Sonia Sidhu advocated on health-related issues in Ottawa, but was quiet beyond that
Residents of long-term care homes disproportionately suffered during the early stages of the pandemic. The situation was so dire in Ontario the Canadian Armed Forces was called to assist a handful of devastated facilities.
Among those was Grace Manor in Brampton. A whistleblower report revealed staff were moving patients with the virus to other units without changing their contaminated personal protective equipment when attending to other residents, and using it for multiple tasks. Twelve residents passed away from COVID-19 at the facility.
Family members were heartbroken after learning of the way loved ones were treated and publicly called out those responsible for the inhumane behaviour. The Ontario government, responsible for regulating LTC homes, was put under a harsh spotlight.
Sonia Sidhu, who represented the riding of Brampton South where Grace Manor is located, mentioned the damning report multiple times during federal health committee meetings, to advocate for families demanding accountability.
“Not making substantial adjustments after the tragic first wave proved to be dangerously irresponsible. As it stands, Canada needs to be prepared to train higher and to fund more personal workers, even in the absence of a pandemic. We have an aging population and seniors want to stay in their homes as long as possible, something that is even more true after the devastation that was seen in long-term care,” she said June 21, before supporting a study to examine how elderly care can be improved.
Her stance was part of Sidhu’s comfort zone in Parliament; She worked for almost two decades as a diabetes educator and coordinated research in the area, according to her biography. But her impassioned statements in Parliament have seldom been accompanied by tangible action, until the successful work she did to get her recent Bill passed.
She has addressed the need for more affordable medication and has voiced support for lowering prescription drug prices, while her new Bill will create a more focussed national approach to tackle rising rates of diabetes across different demographic groups.
She spoke a total of 45 times in the chamber and 284 times in committee meetings, almost always on healthcare, issues directly related to women and the pandemic.
Sidhu, who worked in the medical field before being elected for the first time in 2015, and a second in 2019, focused a majority of her work over the last two years around her recently passed diabetes legislation.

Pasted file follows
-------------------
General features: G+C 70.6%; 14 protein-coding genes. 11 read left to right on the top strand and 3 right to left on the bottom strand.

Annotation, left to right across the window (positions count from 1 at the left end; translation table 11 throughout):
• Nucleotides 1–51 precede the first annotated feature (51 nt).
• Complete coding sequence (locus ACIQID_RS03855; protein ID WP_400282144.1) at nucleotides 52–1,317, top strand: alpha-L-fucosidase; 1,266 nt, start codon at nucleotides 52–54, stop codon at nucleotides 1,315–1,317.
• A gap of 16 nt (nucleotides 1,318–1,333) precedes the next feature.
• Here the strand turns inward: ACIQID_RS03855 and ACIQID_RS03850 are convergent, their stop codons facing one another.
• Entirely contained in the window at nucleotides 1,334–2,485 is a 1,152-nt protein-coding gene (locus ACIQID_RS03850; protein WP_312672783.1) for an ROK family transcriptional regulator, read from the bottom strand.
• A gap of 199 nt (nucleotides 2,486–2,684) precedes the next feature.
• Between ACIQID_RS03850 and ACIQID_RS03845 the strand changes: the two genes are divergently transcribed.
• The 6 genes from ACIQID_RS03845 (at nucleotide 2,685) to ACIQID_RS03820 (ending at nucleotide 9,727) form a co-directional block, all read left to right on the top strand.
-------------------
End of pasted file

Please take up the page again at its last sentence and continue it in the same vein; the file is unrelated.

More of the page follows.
Bill C-237 was introduced in February 2020 and received royal assent on June 29, 2021. It will usher in better access to diabetes prevention and treatment, while helping align medical research to prevent and deal with cases, by educating those healthcare professionals who work in the diabetes field and ensuring cutting edge approaches are being used across Canada. Through enhanced data collection and other medical research tools, jurisdictions across the country will be brought together to better address diabetes in a coordinated, wholistic manner, bringing a range of knowledge to healthcare communities including many that have been isolated from much of this information. Sidhu’s Bill will also ensure the Canada Revenue Agency administers disability tax credits properly to help diabetes sufferers get all the financial benefits available.
The federal health ministry has one year to unveil the plan. Consultations with provincial and territorial governments, Indigenous groups, and stakeholders in the diabetes community will take place to work toward the framework that will cover awareness, education, treatment, research, and best practices.
Sidhu (left) at Ruby Sahota’s campaign launch.
(Nida Zafar/ The Pointer)
Sidhu has spoken at length about how diabetes impacts Brampton residents and the savings a national plan will create, by approaching diabetes with a preventative strategy that will dramatically reduce expensive treatment costs, to help the healthcare system.
“In my community, diabetes affects one in six Bramptonians, and across the country there are 11 million Canadians living with diabetes or prediabetes. They are at risk of serious complications such as heart and kidney disease, blindness, amputation and many others,” she said in Parliament on June 9.
While her Bill is a significant achievement for many residents in Brampton and beyond, other pressing issues did not attract Sidhu’s attention.
In February 2020, the City of Brampton declared a healthcare emergency after decades of underfunding and disproportionate access to healthcare services. Sidhu acknowledged this in the health committee and asked the federal Health Minister Patty Hajdu how she would work with the Province to “ensure that the people of Brampton can access the services they need to stay healthy?”